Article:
7 Tips for Overcoming E-Mail Overload

Tricks and tools for keeping your inbox in order.

ByABC News
September 7, 2010, 4:43 PM

Sept. 8, 2010— -- When it comes to e-mail, it's easy to feel like you're always playing catch-up.

Especially after a long weekend or holiday away, managing an overflowing inbox can seem like a never-ending battle.

But e-mail experts say that with a bit of discipline – and a few tricks and high-tech tools – it's possible to tame the beast.

Take a look at a few of their tips below.

1. Filters Aren't Just for Spam

Chances are that you use a filter to keep irritating spam out of your inbox, but technologists say you can use those filter functions to keep your legitimate e-mail organized too.

Instead of letting every piece of mail pass through the inbox first, use filtering options to direct them straight on to separate folders.

"Have certain messages go directly into folders that you can look at just when you want to," said Joanne Cantor, director of the Center for Communication Research at the University of Wisconsin–Madison and author of "Conquer CyberOverload."

Cantor said she uses them for professional newsletters, sale notices, political messages and other kinds of e-mail that she may not want to delete but wants to read on her own time.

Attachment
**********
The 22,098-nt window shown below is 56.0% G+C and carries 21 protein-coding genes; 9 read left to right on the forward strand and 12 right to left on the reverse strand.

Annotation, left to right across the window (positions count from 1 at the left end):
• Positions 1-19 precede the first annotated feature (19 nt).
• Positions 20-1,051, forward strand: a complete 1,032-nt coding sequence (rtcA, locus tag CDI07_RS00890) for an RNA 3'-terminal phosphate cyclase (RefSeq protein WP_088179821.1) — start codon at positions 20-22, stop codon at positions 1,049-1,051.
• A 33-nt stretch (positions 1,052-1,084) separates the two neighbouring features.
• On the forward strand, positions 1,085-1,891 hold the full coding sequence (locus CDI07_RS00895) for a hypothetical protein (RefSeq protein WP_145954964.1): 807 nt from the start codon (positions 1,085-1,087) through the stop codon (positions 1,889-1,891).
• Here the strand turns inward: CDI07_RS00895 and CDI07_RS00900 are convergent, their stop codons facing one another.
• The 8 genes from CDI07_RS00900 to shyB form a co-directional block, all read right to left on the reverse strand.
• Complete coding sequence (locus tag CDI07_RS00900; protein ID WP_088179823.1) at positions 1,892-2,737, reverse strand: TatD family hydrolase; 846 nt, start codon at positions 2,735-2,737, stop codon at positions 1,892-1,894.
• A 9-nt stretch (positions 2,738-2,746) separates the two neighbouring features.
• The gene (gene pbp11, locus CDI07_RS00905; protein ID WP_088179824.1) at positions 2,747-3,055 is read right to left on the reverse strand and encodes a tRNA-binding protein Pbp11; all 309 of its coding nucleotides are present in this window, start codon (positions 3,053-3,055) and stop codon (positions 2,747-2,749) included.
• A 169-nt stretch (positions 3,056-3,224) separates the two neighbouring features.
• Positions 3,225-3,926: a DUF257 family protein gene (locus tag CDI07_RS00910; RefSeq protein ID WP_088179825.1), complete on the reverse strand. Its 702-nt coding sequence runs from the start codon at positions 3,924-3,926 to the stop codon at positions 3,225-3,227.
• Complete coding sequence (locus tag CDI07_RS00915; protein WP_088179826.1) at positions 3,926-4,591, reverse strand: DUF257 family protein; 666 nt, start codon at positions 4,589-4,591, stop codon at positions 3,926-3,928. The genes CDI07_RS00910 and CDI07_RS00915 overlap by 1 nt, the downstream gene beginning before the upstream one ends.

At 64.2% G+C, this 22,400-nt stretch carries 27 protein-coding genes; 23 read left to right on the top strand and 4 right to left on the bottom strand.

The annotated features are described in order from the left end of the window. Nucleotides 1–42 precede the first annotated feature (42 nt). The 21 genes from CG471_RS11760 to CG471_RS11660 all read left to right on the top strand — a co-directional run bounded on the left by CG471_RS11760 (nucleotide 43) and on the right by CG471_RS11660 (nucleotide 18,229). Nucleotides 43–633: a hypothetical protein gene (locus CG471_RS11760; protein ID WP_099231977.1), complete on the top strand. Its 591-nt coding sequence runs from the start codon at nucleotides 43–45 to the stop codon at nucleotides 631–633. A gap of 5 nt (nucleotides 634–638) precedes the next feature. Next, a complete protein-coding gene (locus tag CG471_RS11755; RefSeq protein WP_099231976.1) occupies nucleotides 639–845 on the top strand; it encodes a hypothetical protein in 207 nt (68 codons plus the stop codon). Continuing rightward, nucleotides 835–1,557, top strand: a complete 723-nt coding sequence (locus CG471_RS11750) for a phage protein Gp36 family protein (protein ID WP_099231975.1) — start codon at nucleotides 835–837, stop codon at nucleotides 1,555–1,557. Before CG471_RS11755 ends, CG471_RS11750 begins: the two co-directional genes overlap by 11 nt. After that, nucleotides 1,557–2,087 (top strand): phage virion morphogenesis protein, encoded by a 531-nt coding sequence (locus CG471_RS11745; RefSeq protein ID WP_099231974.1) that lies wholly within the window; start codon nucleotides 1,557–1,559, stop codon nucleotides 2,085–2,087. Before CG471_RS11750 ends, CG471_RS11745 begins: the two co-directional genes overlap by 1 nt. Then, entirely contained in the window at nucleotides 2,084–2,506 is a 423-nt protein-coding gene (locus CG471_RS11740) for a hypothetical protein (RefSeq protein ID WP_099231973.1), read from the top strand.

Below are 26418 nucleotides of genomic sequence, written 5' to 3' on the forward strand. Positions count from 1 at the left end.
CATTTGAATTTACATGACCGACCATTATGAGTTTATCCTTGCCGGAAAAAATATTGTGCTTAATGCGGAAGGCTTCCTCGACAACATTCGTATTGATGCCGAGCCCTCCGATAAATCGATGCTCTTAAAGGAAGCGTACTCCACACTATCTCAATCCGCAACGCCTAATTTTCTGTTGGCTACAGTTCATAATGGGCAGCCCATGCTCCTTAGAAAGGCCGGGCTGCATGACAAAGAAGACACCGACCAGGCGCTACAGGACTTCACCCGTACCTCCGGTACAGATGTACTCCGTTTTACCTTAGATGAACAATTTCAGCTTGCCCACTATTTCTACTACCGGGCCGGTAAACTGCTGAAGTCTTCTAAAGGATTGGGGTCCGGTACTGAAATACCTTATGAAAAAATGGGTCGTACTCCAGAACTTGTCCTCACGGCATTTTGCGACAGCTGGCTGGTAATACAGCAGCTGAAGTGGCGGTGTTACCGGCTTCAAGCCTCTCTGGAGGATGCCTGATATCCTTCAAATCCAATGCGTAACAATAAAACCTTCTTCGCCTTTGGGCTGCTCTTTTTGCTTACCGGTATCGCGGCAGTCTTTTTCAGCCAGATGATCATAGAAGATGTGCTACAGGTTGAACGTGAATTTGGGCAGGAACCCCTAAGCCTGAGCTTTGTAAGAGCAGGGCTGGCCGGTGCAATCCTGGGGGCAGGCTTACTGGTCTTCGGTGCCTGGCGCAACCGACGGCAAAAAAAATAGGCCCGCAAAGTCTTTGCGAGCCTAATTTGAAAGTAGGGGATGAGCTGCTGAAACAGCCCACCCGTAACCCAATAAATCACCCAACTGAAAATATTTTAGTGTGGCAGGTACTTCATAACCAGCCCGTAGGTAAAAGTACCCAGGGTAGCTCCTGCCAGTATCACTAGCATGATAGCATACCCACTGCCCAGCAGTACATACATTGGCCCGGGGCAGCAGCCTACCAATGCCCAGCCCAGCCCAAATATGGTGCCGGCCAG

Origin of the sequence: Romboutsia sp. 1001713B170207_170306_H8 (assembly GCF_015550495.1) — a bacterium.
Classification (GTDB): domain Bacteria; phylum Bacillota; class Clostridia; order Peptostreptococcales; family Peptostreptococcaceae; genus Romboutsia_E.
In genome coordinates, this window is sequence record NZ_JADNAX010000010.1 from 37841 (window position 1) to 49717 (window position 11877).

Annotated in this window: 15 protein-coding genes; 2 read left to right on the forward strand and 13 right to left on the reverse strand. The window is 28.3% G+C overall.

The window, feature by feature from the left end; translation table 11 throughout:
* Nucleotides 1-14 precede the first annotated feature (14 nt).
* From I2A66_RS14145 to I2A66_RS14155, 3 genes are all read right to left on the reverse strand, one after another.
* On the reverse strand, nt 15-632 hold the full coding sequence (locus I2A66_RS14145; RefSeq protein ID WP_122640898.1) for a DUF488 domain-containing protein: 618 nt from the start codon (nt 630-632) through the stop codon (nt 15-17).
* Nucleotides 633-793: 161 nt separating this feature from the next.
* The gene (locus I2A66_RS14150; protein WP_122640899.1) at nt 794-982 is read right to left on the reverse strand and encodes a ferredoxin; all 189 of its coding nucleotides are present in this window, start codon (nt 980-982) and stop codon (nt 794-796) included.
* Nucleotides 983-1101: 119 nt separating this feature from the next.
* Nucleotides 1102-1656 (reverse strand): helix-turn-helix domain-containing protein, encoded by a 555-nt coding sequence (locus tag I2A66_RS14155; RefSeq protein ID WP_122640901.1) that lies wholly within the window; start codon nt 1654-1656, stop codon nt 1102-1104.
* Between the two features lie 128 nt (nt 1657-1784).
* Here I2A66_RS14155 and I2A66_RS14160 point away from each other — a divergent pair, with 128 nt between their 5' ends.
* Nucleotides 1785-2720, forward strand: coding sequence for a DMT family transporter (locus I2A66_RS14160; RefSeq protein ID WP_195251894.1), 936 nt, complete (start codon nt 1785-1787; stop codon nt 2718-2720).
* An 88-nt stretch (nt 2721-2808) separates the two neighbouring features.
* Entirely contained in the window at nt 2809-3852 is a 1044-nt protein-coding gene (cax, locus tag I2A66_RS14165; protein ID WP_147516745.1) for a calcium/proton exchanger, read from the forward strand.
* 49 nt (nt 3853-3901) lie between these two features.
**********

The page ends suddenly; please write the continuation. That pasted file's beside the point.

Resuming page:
Most major e-mail services offer a filter function that lets you filter messages by sender, subject or key words. As mail comes in, you can create a rule that applies to other similar messages. Or you can create folders after the fact.

"These are things that I don't want to completely ignore but I don't want them to interrupt me day by day," she said.

2. Do You Need to Receive Messages in Real-Time?

For some people, always-on e-mail applications are a necessity. But for others, receiving e-mail messages as they arrive can be distracting.

If your job or personal life doesn't require that you respond to messages instantaneously, Cantor suggests changing the settings so that messages only arrive, say, every half-hour or hour.

"Make interruptions less frequent," she said.

Cantor herself has taken her advice to an extreme, adjusting her settings so that messages don't show up in her inbox at all -- unless she knows she's expecting something.

"I make an affirmative choice to look to see if I have mail," she said.

The strategy may not work for everyone, but she advises those who can to limit the disruption.